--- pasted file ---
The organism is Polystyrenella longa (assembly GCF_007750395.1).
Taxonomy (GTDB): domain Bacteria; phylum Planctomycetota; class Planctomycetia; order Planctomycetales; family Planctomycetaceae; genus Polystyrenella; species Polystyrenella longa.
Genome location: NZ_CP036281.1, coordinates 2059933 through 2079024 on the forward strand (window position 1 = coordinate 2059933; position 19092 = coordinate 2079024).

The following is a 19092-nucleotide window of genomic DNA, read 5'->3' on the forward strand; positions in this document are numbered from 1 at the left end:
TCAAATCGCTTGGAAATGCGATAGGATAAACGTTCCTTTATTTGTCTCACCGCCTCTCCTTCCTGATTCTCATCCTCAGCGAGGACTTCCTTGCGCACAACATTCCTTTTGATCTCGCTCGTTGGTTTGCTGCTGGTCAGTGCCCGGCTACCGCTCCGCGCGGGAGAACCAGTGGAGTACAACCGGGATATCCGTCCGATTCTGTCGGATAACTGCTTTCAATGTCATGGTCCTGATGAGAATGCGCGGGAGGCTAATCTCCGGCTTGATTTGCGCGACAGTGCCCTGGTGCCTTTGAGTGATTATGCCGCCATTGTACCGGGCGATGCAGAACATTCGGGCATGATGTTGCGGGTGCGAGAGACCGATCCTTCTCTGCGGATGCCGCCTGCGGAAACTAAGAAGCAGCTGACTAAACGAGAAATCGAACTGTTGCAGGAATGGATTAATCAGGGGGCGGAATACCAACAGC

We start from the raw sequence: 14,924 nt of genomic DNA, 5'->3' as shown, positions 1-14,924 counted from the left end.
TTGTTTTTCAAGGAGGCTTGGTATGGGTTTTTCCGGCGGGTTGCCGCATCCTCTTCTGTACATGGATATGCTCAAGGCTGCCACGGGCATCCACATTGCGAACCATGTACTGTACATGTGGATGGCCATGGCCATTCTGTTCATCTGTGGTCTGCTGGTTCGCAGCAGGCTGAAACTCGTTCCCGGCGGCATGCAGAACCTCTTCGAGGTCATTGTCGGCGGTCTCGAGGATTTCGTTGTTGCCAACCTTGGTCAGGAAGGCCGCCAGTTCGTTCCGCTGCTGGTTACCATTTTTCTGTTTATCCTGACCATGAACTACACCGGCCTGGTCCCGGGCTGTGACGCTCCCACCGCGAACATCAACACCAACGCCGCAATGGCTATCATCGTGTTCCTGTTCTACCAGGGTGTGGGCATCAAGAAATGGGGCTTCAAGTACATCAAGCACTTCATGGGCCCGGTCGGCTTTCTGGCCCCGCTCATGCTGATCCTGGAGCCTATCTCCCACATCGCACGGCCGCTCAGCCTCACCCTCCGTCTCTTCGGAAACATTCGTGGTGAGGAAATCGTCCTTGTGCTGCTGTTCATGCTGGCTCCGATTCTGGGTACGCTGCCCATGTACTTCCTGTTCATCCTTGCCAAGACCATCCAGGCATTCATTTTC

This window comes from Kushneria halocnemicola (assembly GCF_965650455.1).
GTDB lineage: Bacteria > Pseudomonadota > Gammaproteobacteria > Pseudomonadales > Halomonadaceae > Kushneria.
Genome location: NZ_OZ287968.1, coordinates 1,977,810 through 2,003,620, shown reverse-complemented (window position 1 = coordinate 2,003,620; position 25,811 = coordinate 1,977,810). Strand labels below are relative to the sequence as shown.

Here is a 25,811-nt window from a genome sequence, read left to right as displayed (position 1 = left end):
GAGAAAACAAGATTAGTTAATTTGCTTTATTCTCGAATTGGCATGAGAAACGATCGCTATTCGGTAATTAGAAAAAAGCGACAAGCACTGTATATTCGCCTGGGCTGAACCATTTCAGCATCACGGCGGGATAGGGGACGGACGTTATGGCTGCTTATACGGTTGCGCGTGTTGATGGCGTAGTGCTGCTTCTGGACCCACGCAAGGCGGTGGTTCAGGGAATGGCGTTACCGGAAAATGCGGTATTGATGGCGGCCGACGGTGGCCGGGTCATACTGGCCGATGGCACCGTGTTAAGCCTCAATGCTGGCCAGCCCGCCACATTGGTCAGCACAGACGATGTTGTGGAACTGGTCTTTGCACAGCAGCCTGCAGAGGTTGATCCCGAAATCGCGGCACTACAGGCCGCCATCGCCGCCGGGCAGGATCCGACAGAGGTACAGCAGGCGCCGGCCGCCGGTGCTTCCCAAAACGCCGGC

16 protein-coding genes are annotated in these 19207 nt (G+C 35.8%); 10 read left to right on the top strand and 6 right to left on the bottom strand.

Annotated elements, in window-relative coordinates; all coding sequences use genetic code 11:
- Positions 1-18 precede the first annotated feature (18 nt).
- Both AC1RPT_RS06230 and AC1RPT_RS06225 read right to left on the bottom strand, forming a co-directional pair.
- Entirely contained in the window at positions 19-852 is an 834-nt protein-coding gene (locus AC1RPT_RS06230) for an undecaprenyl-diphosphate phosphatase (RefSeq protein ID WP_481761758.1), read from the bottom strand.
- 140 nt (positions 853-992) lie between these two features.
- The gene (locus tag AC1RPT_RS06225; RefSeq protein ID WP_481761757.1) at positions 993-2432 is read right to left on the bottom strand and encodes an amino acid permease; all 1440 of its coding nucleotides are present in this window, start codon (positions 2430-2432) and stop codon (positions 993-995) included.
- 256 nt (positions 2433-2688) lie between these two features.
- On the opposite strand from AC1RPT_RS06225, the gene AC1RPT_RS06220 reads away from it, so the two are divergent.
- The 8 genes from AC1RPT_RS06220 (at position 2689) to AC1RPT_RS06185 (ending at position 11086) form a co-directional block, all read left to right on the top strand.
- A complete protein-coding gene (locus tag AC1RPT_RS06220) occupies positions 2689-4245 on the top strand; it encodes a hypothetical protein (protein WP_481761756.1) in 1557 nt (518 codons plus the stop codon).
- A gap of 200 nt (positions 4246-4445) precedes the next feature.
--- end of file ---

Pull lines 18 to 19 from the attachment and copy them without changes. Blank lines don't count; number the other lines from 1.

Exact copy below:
- 140 nt (positions 853-992) lie between these two features.
- The gene (locus tag AC1RPT_RS06225; RefSeq protein ID WP_481761757.1) at positions 993-2432 is read right to left on the bottom strand and encodes an amino acid permease; all 1440 of its coding nucleotides are present in this window, start codon (positions 2430-2432) and stop codon (positions 993-995) included.